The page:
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Judge: Teacher’s statement is admissible in assault case

MANKATO, Minn. — A statement a teacher provided to the St. Peter High School principal, who was investigating allegations the teacher hit a student with a backpack, can be heard or seen by a jury during a criminal trial, a judge’s ruling said.

Robert Carl Shoemaker, 54, is accused of dropping an 11-pound backpack on the student’s head during a science class on Sept. 26, 2013. The student said he wasn’t feeling well and had his head down on his desk to rest when the backpack hit him.

Shoemaker was interviewed by Peterson the day after the incident. Before the interview, Shoemaker was given what is called a “Tennessen warning.” It warned Shoemaker that any information he provided could be used for disciplinary action. The warning also said he had the option to not provide a statement, but the school would then depend on information from others to make a disciplinary decision.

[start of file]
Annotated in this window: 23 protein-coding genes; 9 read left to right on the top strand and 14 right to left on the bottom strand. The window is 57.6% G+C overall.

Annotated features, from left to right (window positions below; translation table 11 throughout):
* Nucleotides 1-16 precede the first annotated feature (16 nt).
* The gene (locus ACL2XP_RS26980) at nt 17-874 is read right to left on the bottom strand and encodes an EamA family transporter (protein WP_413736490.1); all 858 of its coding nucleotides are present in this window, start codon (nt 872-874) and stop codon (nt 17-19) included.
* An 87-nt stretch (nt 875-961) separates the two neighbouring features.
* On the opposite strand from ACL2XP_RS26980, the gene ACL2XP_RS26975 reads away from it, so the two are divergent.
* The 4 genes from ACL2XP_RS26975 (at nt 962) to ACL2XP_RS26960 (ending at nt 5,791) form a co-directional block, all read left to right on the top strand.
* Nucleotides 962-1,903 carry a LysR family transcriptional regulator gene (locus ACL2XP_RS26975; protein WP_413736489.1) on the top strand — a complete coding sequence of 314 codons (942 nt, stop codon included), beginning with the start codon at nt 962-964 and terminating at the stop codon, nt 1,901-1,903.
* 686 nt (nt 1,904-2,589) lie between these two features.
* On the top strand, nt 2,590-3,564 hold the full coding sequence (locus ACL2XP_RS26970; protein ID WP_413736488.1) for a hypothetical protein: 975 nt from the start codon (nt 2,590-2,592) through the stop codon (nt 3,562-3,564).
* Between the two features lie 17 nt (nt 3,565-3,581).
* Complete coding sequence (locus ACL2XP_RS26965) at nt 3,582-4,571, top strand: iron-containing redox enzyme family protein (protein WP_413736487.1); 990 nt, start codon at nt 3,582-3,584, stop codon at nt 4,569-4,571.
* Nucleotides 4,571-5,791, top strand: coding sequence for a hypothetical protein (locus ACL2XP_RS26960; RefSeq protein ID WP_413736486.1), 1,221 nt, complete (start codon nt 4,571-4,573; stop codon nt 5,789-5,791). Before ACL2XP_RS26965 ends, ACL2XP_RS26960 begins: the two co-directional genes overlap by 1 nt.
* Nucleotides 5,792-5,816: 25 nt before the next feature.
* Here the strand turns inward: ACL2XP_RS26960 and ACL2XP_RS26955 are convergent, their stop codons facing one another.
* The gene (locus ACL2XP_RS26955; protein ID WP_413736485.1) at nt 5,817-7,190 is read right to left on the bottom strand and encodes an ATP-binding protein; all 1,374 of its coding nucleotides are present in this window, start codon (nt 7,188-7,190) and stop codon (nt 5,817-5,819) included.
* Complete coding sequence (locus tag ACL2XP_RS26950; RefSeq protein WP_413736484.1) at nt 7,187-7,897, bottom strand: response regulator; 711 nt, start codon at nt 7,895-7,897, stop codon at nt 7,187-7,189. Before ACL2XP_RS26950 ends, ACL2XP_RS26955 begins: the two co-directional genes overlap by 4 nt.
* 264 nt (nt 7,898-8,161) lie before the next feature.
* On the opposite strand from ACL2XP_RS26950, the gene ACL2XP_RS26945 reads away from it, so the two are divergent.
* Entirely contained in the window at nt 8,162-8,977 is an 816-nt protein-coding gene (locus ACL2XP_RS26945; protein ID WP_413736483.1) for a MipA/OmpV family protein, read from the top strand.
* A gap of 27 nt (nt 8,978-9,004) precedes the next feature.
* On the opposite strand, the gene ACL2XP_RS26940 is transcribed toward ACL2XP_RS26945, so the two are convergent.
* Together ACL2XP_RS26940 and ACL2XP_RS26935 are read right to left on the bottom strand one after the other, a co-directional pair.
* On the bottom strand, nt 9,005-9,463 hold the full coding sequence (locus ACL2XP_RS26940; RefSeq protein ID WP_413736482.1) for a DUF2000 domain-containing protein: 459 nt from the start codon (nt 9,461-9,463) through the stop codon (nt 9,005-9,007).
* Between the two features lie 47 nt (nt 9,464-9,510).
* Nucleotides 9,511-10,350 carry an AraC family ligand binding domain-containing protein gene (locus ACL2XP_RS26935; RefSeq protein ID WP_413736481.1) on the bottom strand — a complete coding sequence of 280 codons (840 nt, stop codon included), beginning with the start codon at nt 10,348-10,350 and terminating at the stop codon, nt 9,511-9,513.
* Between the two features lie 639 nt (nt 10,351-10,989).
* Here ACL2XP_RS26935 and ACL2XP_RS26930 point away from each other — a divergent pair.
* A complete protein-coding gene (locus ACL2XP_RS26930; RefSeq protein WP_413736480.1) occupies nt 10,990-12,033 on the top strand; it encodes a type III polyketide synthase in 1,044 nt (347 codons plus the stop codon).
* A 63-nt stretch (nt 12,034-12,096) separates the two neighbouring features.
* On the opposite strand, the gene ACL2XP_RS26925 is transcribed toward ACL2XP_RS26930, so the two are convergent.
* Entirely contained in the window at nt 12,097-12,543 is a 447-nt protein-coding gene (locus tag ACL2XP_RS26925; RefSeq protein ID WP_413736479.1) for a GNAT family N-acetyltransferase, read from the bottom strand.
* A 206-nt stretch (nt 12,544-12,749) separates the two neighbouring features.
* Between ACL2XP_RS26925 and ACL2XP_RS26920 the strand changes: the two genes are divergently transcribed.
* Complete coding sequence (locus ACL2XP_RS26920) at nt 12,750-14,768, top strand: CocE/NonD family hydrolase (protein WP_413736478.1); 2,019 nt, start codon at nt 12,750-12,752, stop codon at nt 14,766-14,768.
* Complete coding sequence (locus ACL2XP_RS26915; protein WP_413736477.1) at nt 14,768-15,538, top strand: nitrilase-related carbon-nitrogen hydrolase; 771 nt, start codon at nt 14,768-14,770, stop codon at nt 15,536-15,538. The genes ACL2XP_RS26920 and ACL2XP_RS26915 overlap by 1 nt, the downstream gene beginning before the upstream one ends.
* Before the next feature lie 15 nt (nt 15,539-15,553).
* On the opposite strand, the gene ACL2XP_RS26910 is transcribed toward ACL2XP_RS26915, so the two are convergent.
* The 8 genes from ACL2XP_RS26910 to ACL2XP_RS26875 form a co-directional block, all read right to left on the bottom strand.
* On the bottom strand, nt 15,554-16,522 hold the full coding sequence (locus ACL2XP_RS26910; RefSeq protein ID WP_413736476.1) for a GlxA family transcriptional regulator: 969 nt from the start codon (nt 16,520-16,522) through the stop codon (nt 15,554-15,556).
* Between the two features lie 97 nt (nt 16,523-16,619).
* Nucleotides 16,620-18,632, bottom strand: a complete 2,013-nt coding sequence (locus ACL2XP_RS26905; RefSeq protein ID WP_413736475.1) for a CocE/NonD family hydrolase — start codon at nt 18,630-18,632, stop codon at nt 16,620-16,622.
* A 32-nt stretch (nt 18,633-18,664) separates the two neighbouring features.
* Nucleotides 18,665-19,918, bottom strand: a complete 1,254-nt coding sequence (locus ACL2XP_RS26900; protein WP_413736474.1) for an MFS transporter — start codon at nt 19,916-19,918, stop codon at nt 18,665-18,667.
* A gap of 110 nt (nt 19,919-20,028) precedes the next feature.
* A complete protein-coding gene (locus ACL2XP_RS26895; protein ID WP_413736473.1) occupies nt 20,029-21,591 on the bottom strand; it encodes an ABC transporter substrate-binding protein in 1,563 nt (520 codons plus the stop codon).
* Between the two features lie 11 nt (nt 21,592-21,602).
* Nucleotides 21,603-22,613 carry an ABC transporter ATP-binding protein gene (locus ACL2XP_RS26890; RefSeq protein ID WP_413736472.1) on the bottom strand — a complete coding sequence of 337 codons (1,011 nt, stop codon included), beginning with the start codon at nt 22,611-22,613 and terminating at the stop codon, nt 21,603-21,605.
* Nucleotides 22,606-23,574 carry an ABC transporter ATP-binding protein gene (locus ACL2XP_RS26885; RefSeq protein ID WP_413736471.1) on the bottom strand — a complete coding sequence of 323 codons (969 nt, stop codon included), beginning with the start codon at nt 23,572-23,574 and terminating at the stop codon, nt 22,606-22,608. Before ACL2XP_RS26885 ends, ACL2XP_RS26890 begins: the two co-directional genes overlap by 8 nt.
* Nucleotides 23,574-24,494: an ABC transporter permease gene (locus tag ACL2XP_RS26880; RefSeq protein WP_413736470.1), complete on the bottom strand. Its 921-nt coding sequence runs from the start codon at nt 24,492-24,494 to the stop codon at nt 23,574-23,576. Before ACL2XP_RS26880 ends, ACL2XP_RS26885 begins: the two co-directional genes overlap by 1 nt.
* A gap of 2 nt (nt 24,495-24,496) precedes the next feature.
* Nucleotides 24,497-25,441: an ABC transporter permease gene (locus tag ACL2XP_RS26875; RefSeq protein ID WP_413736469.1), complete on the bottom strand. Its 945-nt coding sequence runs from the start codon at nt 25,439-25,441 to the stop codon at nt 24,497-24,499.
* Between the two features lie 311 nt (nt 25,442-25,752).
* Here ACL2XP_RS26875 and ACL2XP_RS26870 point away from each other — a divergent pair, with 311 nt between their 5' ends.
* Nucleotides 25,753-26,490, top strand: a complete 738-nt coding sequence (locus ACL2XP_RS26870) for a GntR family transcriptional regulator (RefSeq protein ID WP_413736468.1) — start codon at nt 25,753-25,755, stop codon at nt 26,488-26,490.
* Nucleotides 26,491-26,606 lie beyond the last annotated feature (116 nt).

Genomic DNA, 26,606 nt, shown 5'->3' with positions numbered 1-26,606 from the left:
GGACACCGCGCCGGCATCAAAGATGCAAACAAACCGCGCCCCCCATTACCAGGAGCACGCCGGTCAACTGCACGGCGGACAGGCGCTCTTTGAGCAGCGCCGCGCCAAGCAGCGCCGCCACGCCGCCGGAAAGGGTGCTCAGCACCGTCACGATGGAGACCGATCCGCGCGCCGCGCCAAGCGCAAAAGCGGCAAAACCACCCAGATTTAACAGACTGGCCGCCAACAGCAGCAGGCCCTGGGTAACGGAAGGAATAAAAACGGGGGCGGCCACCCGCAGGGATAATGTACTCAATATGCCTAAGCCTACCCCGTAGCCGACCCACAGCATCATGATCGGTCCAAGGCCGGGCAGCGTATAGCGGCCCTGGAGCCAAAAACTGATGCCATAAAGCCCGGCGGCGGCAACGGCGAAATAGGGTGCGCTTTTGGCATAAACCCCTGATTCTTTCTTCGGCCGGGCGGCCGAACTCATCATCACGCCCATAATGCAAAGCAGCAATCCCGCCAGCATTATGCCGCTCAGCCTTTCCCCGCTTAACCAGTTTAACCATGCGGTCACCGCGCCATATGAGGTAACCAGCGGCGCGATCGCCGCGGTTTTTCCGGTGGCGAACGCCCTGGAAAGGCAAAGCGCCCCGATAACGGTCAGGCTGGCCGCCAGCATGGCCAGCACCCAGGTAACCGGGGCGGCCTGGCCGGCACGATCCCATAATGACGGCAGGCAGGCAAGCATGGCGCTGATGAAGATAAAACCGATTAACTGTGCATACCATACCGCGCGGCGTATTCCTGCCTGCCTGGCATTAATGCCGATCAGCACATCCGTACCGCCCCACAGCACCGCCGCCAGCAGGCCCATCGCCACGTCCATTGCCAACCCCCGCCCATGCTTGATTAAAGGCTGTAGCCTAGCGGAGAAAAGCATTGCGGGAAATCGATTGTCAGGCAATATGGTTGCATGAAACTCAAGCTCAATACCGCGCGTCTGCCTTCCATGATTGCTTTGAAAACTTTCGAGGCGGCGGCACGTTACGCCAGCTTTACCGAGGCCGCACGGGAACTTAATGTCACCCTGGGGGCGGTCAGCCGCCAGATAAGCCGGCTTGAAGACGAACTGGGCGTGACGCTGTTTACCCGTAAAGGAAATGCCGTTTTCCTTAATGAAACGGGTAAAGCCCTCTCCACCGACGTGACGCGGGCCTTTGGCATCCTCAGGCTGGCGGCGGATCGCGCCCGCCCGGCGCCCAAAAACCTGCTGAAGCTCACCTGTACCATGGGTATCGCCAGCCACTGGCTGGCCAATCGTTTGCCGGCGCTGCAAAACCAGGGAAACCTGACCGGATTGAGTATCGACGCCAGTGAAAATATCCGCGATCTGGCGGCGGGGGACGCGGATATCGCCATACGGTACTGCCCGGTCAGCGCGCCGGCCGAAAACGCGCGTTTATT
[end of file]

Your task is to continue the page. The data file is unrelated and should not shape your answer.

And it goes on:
Peterson did not tell Shoemaker the information could be used by law enforcement for a criminal investigation and prosecution.

In October 2013, Shoemaker, who has worked at the school for 20 years, was charged with a gross misdemeanor count of malicious punishment of a child and a misdemeanor count of fifth-degree assault.

A motion was filed in April by Shoemaker’s attorney, Sarah MacGillis, saying the statement to the principal shouldn’t be admissible. The order issued by Brown County District Court Judge Robert Docherty said it is admissible because school policies say private personnel data and confidential data about employees can be turned over to law enforcement.

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